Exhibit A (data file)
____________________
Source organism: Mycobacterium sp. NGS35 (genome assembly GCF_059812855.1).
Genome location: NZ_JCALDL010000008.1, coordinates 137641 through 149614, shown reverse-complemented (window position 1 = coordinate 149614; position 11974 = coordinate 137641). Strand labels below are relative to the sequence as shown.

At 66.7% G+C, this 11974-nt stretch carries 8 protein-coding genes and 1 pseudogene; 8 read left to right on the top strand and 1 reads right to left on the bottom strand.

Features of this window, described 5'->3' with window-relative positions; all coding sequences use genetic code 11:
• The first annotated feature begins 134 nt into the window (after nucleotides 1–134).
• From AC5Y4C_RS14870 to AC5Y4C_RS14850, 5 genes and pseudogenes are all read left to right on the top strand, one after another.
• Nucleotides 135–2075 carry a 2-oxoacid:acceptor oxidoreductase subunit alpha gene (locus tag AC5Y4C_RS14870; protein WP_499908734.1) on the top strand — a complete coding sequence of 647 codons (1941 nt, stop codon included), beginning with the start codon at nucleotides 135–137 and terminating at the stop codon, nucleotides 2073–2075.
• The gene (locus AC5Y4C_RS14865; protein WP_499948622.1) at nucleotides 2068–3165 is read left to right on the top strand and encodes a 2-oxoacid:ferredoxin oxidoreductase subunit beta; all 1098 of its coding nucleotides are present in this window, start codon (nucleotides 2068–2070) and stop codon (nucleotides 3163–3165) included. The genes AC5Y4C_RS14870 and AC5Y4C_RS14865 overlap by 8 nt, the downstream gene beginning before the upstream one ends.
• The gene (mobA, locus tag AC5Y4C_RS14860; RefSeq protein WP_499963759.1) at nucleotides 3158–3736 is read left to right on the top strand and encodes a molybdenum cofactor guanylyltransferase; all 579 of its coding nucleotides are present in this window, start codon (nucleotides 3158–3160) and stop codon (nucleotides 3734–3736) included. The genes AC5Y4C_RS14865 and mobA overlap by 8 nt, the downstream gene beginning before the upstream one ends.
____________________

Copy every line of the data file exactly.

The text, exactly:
Source organism: Mycobacterium sp. NGS35 (genome assembly GCF_059812855.1).
Genome location: NZ_JCALDL010000008.1, coordinates 137641 through 149614, shown reverse-complemented (window position 1 = coordinate 149614; position 11974 = coordinate 137641). Strand labels below are relative to the sequence as shown.

At 66.7% G+C, this 11974-nt stretch carries 8 protein-coding genes and 1 pseudogene; 8 read left to right on the top strand and 1 reads right to left on the bottom strand.

Features of this window, described 5'->3' with window-relative positions; all coding sequences use genetic code 11:
• The first annotated feature begins 134 nt into the window (after nucleotides 1–134).
• From AC5Y4C_RS14870 to AC5Y4C_RS14850, 5 genes and pseudogenes are all read left to right on the top strand, one after another.
• Nucleotides 135–2075 carry a 2-oxoacid:acceptor oxidoreductase subunit alpha gene (locus tag AC5Y4C_RS14870; protein WP_499908734.1) on the top strand — a complete coding sequence of 647 codons (1941 nt, stop codon included), beginning with the start codon at nucleotides 135–137 and terminating at the stop codon, nucleotides 2073–2075.
• The gene (locus AC5Y4C_RS14865; protein WP_499948622.1) at nucleotides 2068–3165 is read left to right on the top strand and encodes a 2-oxoacid:ferredoxin oxidoreductase subunit beta; all 1098 of its coding nucleotides are present in this window, start codon (nucleotides 2068–2070) and stop codon (nucleotides 3163–3165) included. The genes AC5Y4C_RS14870 and AC5Y4C_RS14865 overlap by 8 nt, the downstream gene beginning before the upstream one ends.
• The gene (mobA, locus tag AC5Y4C_RS14860; RefSeq protein WP_499963759.1) at nucleotides 3158–3736 is read left to right on the top strand and encodes a molybdenum cofactor guanylyltransferase; all 579 of its coding nucleotides are present in this window, start codon (nucleotides 3158–3160) and stop codon (nucleotides 3734–3736) included. The genes AC5Y4C_RS14865 and mobA overlap by 8 nt, the downstream gene beginning before the upstream one ends.